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Is my child involved in too many activities?

Parents naturally want their children to take advantage of every possible opportunity. The goal of many parents is very often to enrich the lives of children, and as such, activities that involve learning new skills, trying out for school sports teams and playing in a school band, for example, are encouraged. Though it is absolutely important that your child take part in extracurricular activities, it's equally important that those activities not consume his/her life. Keep in mind the current research on the matter. Studies have found that 76 percent of children today are over-scheduled.

It has been suggested that sometimes parents push children into programs and/or activities because they (the parents) feel the need to be involved themselves. What is important to realize is that it is not uncommon for a parent's encouragement to have nothing at all to do with the child's interest in being involved in a given activity. This clearly presents a problem.

Keep in mind that children who are over-scheduled may fail to develop some of the key skills that are really needed to lead a successful life. Spending too much time on structured activities, particularly at a young age, takes children away from the experience of growing up in a truly flexible environment where they have the opportunity to experience the world at their own pace.

Listed below are some common reasons why children are enrolled in extracurricular activities:

  • No other childcare arrangements. Parents enroll their children in activities to keep them occupied while they work during the week and weekends.

  • To develop natural talent. Some parents see signs of musical, athletic or artistic talent in their children and enroll them in classes to enhance this ability.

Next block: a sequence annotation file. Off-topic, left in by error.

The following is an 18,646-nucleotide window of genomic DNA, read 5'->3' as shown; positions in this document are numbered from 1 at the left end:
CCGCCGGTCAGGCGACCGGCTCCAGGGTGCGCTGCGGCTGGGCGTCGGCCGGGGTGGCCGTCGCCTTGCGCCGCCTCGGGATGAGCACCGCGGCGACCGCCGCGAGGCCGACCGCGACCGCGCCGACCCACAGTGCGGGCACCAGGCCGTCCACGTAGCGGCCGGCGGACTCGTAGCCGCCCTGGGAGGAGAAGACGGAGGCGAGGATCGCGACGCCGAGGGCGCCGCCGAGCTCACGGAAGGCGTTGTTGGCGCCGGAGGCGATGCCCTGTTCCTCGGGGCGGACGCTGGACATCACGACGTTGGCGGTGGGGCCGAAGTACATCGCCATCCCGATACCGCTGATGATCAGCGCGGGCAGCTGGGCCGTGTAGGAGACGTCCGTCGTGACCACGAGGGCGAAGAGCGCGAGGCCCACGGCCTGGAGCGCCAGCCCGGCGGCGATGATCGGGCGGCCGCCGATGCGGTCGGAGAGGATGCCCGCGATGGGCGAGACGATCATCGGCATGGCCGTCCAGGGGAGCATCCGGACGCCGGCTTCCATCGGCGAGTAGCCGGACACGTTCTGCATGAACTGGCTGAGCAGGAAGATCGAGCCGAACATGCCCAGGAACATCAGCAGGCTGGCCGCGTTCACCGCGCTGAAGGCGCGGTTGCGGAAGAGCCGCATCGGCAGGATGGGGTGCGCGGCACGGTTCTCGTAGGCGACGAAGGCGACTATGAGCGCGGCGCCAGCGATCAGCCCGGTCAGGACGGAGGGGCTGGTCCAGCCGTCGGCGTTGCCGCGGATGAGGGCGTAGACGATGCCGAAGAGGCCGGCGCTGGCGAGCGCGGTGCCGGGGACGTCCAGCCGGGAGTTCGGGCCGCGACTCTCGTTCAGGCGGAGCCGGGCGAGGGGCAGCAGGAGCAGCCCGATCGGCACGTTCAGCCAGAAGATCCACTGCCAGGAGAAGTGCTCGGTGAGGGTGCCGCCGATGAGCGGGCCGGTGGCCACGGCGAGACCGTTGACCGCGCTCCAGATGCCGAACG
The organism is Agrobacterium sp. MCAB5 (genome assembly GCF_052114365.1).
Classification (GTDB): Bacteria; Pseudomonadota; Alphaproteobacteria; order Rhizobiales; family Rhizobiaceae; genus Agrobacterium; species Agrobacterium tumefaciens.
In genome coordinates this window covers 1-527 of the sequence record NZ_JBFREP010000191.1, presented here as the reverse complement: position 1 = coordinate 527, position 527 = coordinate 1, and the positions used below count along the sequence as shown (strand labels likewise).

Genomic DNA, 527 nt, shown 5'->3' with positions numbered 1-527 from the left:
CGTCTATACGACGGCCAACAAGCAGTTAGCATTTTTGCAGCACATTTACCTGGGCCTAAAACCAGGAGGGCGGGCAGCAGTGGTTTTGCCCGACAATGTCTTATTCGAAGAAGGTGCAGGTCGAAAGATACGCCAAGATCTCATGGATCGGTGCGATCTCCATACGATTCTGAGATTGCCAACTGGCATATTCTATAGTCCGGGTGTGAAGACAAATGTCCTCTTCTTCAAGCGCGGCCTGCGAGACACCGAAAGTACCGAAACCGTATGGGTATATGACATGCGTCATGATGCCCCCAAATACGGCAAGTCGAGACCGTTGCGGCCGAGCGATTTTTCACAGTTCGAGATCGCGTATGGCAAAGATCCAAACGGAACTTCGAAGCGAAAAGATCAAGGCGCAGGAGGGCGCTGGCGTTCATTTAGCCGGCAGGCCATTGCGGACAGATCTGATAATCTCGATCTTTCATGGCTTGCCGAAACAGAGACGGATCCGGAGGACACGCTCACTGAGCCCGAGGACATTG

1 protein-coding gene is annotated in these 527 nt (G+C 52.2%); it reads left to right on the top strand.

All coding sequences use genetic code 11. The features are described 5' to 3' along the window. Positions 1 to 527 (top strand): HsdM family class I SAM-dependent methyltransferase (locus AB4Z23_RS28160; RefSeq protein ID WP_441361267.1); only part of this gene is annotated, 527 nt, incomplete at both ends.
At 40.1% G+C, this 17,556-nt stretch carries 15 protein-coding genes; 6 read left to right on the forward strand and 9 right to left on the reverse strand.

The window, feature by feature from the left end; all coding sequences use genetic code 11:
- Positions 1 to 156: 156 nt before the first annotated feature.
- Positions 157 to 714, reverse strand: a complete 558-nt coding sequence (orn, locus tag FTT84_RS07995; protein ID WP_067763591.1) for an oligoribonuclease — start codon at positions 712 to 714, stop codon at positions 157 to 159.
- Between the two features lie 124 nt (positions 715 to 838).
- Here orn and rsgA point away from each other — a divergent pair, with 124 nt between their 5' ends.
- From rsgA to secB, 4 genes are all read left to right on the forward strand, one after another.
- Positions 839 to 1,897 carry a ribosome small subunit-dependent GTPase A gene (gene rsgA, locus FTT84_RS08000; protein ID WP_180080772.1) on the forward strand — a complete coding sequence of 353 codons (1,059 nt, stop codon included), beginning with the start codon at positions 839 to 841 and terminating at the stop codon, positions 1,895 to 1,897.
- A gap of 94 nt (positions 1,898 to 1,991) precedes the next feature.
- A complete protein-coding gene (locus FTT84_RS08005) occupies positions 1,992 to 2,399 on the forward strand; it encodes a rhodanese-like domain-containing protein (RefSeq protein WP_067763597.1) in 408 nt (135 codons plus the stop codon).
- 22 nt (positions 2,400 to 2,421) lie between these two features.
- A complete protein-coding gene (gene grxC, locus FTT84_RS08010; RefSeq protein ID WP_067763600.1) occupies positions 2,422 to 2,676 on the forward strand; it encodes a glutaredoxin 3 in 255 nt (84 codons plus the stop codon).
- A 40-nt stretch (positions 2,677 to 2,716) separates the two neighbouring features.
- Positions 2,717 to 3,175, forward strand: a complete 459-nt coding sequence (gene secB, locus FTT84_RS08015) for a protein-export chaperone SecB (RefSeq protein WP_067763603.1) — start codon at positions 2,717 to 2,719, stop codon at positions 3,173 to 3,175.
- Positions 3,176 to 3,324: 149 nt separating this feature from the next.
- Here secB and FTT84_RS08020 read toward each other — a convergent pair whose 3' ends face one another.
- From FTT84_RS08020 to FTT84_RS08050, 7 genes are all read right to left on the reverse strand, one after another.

• To develop social skills. Some parents involve their children in activities to help them improve their social skills with children of the same age.

Extracurricular activities should be scheduled in moderation, and they should be age-appropriate. These activities should be of interest to your child, and his/her schedule and lifestyle should remain well-balanced even when he/she is involved. At times your child may need to be reminded that schoolwork must take priority.

Parents should beware of signs that their children may be over-scheduled. Some of the signs include:

  • Falling behind in schoolwork

  • Headaches or stomach aches

  • Missed meals

  • Lack of sleep

  • Stress/Depression

  • Mood swings

  • Constant fatigue

If any of these signs appear, it will help to temporarily drop an activity from the schedule to give your child some space and breathing room. It is a good idea to explain that activities can be resumed at a later time once your child begins to feel better or his/her schedule frees up. This will help to teach your child that there is a clear difference between dropping out temporarily due to an overcommitted schedule and starting and stopping activities repeatedly just because he/she gets tired.


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